The parishioners who opted to put the workshop lessons into practice by participating in the street evangelization session took SPSE’s motto to heart. They approached people with, “Would you like a free Rosary?” and “Can I pray for you today?” – inviting and non-threatening conversation starters that often yielded positive responses.
“All Christians can spread the Gospel through street ministry. Each of us has a story of how God’s grace has worked in our lives that another person needs to hear,” Janke said. “Yes, doing street ministry will give you a good dose of rejection therapy, but as our evangelists saw on Saturday, just one hour with 20-plus evangelists led to hundreds of seeds being planted, dozens of positive stories, and at least a few people making a decision to look deeper into the Catholic Church or return to Mass, including one gentleman who became convinced that there is only one true God. That was just one hour!”
The St. Paul Street Evangelization Workshop was sponsored by the Diocesan Office of Evangelization and Catechesis, which hopes to bring additional SPSE trainings to other parts of the Diocese in the future.
Janke said because the training focuses on the basics of evangelization, participants often find it to be useful in their daily encounters with family, friends and co-workers.
“Our hope is that the workshop equips participants with the tools to become great evangelists in the circumstances of their everyday life, as well as being equipped to work with an apostolate like ours out on the street. Participants will also be equipped with our resources and materials to take back to their parishes and share them there,” he said.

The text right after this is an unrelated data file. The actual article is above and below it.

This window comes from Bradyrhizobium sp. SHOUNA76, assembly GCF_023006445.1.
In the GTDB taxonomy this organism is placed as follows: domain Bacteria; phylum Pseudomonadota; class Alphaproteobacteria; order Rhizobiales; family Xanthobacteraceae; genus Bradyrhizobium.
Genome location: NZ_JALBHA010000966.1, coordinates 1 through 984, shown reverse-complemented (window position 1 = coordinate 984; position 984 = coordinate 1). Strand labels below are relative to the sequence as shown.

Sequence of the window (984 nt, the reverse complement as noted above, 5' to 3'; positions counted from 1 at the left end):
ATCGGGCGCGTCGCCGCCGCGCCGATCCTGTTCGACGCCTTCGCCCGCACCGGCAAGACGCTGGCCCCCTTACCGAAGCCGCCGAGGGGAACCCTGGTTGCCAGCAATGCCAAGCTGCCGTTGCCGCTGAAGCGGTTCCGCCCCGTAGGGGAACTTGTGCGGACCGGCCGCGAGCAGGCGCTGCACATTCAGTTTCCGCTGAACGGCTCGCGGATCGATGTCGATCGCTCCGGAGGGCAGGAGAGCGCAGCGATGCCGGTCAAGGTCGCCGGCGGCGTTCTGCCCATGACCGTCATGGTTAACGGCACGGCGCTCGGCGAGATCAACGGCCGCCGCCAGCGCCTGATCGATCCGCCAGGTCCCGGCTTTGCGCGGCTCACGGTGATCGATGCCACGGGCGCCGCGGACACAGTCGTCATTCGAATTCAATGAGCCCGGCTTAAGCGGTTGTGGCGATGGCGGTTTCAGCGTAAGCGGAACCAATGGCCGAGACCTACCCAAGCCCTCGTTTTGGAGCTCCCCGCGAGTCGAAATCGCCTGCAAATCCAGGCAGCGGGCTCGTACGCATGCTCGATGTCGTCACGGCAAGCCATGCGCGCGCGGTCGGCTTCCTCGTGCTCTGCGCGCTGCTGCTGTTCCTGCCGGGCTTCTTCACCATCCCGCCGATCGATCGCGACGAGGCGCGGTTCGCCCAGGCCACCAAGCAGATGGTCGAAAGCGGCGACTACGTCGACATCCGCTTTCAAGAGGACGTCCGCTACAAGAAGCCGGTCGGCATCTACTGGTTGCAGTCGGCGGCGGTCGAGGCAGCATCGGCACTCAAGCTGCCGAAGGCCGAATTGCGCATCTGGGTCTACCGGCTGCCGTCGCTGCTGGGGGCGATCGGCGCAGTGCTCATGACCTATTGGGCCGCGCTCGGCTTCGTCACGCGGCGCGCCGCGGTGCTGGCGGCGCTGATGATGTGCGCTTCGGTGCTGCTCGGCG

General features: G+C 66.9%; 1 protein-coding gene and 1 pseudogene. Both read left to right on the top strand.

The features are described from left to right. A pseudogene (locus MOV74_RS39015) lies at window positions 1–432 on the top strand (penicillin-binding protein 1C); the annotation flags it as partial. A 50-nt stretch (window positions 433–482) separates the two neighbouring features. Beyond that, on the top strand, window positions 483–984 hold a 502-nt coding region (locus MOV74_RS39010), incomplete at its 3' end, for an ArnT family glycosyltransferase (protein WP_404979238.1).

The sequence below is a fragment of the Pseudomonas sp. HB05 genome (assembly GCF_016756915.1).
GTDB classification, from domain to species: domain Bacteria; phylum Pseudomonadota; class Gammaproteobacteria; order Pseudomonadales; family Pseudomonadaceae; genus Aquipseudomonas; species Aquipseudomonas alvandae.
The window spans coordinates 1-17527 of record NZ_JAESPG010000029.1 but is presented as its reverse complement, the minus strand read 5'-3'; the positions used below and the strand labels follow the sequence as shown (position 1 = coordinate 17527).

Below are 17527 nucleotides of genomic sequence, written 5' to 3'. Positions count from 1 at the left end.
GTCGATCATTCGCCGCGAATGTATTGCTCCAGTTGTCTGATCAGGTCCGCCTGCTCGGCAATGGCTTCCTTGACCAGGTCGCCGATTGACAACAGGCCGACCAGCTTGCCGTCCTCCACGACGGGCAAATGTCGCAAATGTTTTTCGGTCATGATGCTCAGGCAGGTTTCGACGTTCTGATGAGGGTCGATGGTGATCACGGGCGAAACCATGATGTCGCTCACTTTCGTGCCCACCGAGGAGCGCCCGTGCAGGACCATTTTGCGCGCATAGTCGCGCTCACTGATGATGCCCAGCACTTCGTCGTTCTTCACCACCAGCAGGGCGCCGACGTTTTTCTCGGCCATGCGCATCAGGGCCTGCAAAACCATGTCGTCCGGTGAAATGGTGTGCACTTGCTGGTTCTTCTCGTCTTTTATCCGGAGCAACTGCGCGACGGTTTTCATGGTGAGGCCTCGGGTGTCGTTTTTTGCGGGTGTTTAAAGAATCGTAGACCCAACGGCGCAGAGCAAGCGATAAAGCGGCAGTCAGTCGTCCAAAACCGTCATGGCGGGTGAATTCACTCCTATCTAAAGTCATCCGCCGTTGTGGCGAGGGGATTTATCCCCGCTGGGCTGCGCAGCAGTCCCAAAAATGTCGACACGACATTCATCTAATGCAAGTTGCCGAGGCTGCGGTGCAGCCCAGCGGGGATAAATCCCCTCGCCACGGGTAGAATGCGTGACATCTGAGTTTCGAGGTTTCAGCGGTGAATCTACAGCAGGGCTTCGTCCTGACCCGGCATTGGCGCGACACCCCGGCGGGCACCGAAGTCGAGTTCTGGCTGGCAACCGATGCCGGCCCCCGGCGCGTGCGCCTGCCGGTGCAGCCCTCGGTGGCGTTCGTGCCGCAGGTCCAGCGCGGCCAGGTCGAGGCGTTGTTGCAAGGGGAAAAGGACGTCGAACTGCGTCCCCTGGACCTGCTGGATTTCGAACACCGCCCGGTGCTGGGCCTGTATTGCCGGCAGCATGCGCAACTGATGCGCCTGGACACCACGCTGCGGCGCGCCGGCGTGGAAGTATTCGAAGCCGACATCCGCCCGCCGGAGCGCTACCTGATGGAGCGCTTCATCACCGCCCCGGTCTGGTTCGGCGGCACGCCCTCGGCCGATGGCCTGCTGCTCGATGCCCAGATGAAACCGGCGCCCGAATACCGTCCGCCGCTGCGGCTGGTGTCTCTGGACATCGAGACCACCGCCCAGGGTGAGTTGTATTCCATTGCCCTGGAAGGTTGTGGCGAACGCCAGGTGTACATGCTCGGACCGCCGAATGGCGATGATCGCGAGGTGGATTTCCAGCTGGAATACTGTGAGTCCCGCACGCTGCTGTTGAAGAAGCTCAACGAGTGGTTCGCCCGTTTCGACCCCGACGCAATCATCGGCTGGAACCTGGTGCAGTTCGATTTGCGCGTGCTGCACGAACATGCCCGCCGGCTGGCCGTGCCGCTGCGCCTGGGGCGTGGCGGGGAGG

Sharon Egan said she hopes her street evangelization efforts that day will be the first of many.
“The training showed the importance of befriending those you meet, to ask questions that get people talking about themselves, instead of talking at them. It’s about planting the seed,” she said.
“As the trainers told us before we went out to the square, the Holy Spirit had already prepared the people we were going to go meet. We don’t have to do any work for that; He is preparing them to hear the message,” she said.
Karen Wingard is excited for the potential of the ministry in the Diocese.
“I love that we as Catholics are going out on the streets to share the Gospel. It’s what we should be doing, but often we don’t support for it,” she said. “Being here today, I’m excited to see the ministry growing.”
For more information about St. Paul Street Evangelization, visit www.streetevangelization.com.
(Photos by Jen Reed, The Catholic Witness.)
By Jen Reed, The Catholic Witness